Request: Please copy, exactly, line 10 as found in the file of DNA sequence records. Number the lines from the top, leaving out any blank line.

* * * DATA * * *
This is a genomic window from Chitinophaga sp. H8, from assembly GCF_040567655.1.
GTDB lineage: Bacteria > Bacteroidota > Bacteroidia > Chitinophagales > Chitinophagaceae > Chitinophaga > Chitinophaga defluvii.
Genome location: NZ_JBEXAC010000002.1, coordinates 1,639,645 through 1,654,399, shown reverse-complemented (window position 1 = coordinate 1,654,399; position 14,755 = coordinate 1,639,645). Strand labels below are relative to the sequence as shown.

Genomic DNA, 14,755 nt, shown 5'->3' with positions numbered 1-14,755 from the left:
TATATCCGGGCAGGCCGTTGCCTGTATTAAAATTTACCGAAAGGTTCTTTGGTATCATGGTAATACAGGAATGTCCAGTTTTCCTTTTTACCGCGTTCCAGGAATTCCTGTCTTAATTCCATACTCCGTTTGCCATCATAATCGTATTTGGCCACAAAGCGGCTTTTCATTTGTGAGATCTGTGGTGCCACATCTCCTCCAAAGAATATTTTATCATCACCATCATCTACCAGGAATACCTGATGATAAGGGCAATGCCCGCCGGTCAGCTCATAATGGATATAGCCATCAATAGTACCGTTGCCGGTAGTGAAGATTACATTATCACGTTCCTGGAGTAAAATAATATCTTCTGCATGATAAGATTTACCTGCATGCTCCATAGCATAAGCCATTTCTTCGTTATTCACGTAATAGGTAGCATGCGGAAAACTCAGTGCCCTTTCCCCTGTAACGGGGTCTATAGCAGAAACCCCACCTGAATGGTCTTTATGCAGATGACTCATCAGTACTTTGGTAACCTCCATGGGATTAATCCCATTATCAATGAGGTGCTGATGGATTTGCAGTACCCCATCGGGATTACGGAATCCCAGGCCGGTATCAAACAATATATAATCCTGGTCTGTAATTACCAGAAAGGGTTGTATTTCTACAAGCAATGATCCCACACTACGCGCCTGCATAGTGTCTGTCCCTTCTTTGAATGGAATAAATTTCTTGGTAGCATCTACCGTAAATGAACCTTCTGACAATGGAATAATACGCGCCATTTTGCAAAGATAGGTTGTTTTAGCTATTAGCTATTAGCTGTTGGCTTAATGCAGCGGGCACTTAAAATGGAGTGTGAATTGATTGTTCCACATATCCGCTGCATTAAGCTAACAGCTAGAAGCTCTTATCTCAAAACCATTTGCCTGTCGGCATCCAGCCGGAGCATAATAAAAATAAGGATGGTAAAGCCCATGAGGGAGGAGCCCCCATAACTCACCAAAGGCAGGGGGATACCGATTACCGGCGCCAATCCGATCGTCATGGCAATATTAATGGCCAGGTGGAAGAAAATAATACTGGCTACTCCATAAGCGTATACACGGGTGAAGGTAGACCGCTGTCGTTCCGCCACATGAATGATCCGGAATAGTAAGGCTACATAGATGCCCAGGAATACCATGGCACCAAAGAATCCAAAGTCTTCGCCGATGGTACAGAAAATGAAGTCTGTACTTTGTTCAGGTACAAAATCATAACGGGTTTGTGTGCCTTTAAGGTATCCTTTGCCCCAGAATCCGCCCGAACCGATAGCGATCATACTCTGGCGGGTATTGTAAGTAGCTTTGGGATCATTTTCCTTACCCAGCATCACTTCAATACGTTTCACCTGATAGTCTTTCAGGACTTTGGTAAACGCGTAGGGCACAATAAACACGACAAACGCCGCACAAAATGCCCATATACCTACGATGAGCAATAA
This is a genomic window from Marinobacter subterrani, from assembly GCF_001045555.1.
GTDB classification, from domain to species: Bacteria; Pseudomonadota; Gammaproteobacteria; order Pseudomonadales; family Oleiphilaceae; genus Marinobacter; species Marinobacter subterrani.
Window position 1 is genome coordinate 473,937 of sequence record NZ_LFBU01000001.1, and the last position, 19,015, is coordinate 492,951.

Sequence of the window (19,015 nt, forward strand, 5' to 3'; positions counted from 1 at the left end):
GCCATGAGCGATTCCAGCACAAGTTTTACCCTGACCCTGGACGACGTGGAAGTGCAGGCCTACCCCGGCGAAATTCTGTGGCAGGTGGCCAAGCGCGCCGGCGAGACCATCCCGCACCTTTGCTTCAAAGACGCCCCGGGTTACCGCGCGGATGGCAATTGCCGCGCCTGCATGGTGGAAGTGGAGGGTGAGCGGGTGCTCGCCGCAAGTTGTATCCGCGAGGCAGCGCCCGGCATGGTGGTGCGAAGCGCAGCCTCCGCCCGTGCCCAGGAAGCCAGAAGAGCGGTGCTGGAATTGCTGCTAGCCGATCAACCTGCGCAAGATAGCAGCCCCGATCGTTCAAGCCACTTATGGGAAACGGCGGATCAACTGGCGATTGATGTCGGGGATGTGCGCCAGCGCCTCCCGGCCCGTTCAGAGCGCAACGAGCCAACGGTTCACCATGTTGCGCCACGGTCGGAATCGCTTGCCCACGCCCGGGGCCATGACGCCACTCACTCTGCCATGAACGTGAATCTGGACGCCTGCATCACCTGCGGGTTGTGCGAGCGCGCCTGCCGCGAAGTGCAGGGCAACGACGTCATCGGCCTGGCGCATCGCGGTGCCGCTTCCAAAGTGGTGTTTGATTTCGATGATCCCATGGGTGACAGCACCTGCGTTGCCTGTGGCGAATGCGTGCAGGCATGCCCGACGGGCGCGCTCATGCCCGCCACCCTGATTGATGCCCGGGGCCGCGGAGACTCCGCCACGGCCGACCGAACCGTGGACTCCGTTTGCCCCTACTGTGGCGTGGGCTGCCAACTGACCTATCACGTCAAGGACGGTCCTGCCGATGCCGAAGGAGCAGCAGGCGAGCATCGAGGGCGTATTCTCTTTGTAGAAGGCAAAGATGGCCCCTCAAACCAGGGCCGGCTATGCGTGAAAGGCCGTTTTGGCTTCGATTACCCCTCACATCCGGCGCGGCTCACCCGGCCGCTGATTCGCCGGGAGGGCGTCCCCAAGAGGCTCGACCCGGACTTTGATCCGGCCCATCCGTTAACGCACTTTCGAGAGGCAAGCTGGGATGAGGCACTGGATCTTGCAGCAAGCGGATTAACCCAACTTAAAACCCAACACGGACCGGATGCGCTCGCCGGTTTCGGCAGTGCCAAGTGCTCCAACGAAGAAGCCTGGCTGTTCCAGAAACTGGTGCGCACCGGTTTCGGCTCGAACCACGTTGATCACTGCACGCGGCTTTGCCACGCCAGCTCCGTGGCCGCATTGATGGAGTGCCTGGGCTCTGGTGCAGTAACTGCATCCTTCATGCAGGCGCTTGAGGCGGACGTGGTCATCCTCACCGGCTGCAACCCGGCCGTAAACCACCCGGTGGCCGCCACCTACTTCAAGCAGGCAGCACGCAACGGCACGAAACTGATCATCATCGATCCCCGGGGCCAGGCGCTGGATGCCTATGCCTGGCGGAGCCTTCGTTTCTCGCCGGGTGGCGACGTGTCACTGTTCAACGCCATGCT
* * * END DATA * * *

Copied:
GCCATGAGCGATTCCAGCACAAGTTTTACCCTGACCCTGGACGACGTGGAAGTGCAGGCCTACCCCGGCGAAATTCTGTGGCAGGTGGCCAAGCGCGCCGGCGAGACCATCCCGCACCTTTGCTTCAAAGACGCCCCGGGTTACCGCGCGGATGGCAATTGCCGCGCCTGCATGGTGGAAGTGGAGGGTGAGCGGGTGCTCGCCGCAAGTTGTATCCGCGAGGCAGCGCCCGGCATGGTGGTGCGAAGCGCAGCCTCCGCCCGTGCCCAGGAAGCCAGAAGAGCGGTGCTGGAATTGCTGCTAGCCGATCAACCTGCGCAAGATAGCAGCCCCGATCGTTCAAGCCACTTATGGGAAACGGCGGATCAACTGGCGATTGATGTCGGGGATGTGCGCCAGCGCCTCCCGGCCCGTTCAGAGCGCAACGAGCCAACGGTTCACCATGTTGCGCCACGGTCGGAATCGCTTGCCCACGCCCGGGGCCATGACGCCACTCACTCTGCCATGAACGTGAATCTGGACGCCTGCATCACCTGCGGGTTGTGCGAGCGCGCCTGCCGCGAAGTGCAGGGCAACGACGTCATCGGCCTGGCGCATCGCGGTGCCGCTTCCAAAGTGGTGTTTGATTTCGATGATCCCATGGGTGACAGCACCTGCGTTGCCTGTGGCGAATGCGTGCAGGCATGCCCGACGGGCGCGCTCATGCCCGCCACCCTGATTGATGCCCGGGGCCGCGGAGACTCCGCCACGGCCGACCGAACCGTGGACTCCGTTTGCCCCTACTGTGGCGTGGGCTGCCAACTGACCTATCACGTCAAGGACGGTCCTGCCGATGCCGAAGGAGCAGCAGGCGAGCATCGAGGGCGTATTCTCTTTGTAGAAGGCAAAGATGGCCCCTCAAACCAGGGCCGGCTATGCGTGAAAGGCCGTTTTGGCTTCGATTACCCCTCACATCCGGCGCGGCTCACCCGGCCGCTGATTCGCCGGGAGGGCGTCCCCAAGAGGCTCGACCCGGACTTTGATCCGGCCCATCCGTTAACGCACTTTCGAGAGGCAAGCTGGGATGAGGCACTGGATCTTGCAGCAAGCGGATTAACCCAACTTAAAACCCAACACGGACCGGATGCGCTCGCCGGTTTCGGCAGTGCCAAGTGCTCCAACGAAGAAGCCTGGCTGTTCCAGAAACTGGTGCGCACCGGTTTCGGCTCGAACCACGTTGATCACTGCACGCGGCTTTGCCACGCCAGCTCCGTGGCCGCATTGATGGAGTGCCTGGGCTCTGGTGCAGTAACTGCATCCTTCATGCAGGCGCTTGAGGCGGACGTGGTCATCCTCACCGGCTGCAACCCGGCCGTAAACCACCCGGTGGCCGCCACCTACTTCAAGCAGGCAGCACGCAACGGCACGAAACTGATCATCATCGATCCCCGGGGCCAGGCGCTGGATGCCTATGCCTGGCGGAGCCTTCGTTTCTCGCCGGGTGGCGACGTGTCACTGTTCAACGCCATGCT